Looking back, it's all to easy to point to the launch of the PlayStation 3 as the low point in Sony's otherwise domineering position in the console landscape. However, it's a bit of uncharted waters to hear the CEO of Sony himself, Howard Stringer, finally admit to the bleak outlook of the PS3 at the time.
While speaking at the Wall Street Journal's D6 conference, Stringer commented that although the PS3 seems to be smelling like a rose at the moment, it wasn't all that long ago when the console was very much on the ropes -- and basically on life-support. Thanks to games like GTA IV, and other unmentioned titles that tapped into the PS3's powerful architecture (Uncharted comes to mind), things have been on the up and up for them ever since.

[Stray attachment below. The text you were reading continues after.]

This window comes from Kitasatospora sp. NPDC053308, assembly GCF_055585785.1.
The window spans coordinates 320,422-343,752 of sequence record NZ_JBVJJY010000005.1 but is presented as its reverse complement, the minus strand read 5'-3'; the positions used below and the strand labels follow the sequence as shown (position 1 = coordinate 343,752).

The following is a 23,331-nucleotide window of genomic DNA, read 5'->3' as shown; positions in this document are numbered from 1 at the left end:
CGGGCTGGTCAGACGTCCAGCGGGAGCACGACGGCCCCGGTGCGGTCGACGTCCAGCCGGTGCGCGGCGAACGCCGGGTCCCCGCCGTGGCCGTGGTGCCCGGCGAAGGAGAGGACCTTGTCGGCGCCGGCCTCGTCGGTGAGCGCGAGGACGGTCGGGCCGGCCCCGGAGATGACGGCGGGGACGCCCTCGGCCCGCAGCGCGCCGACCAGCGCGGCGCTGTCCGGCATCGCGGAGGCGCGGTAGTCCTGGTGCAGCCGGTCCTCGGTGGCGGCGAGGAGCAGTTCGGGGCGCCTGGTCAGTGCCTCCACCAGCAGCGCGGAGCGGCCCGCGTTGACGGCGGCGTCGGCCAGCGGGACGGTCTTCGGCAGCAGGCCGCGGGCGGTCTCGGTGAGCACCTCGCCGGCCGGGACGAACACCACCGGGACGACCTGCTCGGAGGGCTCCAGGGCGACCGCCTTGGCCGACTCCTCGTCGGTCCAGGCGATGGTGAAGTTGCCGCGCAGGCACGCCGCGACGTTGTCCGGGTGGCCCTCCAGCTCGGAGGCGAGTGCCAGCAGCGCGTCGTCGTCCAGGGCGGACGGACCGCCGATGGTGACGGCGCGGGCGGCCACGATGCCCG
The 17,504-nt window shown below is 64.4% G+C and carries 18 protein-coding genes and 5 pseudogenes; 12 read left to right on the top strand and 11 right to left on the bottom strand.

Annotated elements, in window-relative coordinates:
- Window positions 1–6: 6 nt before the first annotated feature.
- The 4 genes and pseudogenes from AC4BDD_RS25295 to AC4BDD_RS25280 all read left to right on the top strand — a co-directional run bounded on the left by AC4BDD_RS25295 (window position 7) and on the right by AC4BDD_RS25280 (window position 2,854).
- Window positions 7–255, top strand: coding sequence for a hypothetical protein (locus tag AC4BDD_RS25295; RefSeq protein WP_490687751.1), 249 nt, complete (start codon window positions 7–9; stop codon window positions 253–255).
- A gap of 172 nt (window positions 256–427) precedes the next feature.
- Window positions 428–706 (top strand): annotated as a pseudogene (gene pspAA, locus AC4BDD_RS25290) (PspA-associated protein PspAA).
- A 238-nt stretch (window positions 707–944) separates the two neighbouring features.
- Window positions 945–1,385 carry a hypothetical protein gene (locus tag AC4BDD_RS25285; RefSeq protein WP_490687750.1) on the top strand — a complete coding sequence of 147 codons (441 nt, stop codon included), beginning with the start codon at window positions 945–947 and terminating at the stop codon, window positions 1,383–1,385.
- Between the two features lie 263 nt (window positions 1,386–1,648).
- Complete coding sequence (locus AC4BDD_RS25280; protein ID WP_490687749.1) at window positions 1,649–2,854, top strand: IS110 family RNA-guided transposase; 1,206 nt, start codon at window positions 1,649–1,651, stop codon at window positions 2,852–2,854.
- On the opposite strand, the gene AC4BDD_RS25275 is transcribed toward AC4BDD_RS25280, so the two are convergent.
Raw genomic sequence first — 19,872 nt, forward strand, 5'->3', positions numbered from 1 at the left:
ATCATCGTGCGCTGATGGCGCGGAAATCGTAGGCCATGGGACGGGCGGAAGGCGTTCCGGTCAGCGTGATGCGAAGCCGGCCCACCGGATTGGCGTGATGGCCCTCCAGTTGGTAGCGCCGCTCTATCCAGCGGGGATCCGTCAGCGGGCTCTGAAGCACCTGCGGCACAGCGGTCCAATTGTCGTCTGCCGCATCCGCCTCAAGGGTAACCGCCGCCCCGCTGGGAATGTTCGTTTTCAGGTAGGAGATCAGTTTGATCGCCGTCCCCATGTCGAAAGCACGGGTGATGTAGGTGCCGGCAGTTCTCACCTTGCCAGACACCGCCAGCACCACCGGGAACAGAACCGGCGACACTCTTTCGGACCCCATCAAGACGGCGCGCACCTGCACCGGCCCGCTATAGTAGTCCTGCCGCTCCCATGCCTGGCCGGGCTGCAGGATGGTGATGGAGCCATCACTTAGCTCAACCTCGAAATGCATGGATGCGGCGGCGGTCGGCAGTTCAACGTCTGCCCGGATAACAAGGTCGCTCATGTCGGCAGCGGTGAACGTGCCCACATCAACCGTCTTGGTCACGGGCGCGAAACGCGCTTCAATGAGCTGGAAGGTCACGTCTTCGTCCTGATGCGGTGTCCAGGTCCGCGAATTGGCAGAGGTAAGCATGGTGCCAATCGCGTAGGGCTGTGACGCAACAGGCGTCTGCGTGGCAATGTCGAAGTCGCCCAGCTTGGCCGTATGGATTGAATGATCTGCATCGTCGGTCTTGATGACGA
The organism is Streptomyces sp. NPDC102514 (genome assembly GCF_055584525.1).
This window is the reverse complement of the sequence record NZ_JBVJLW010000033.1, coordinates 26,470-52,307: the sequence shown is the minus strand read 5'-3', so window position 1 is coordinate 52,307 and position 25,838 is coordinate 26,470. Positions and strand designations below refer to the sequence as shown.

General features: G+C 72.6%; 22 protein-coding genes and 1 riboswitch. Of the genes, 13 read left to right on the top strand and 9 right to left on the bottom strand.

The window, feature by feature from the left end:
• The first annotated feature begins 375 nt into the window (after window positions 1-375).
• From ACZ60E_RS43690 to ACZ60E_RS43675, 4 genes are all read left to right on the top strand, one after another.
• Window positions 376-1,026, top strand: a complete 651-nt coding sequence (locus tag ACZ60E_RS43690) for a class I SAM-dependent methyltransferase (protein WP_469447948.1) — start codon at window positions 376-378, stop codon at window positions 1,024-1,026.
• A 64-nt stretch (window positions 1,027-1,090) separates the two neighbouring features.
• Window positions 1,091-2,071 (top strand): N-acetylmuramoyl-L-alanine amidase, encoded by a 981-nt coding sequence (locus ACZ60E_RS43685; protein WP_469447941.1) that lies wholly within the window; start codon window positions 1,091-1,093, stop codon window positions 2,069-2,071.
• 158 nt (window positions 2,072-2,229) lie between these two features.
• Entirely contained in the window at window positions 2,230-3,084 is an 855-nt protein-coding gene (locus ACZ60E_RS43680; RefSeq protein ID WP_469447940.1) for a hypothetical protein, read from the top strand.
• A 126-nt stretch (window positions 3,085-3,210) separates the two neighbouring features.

That, and the eventual success of the Blu-ray format, kept the PS3 alive long enough for developers to release the games that would make the console relevant in the eyes of consumers. All too aware of what was riding on the battle against HD-DVD (and Sony's previous record of proprietary formats), Stringer joked that had Blu-ray lost this battle, "Betamax 2" would be etched on his tombstone.
For once, it's nice to see Sony admit the obvious, and having it come from the top-tier is a great start. Let's just hope that they keep this information (their missteps) filed away in the back of their minds, so that we don't end up with a repeat of a part of what nearly killed a dominant brand in the first place -- smoke and mirrors.
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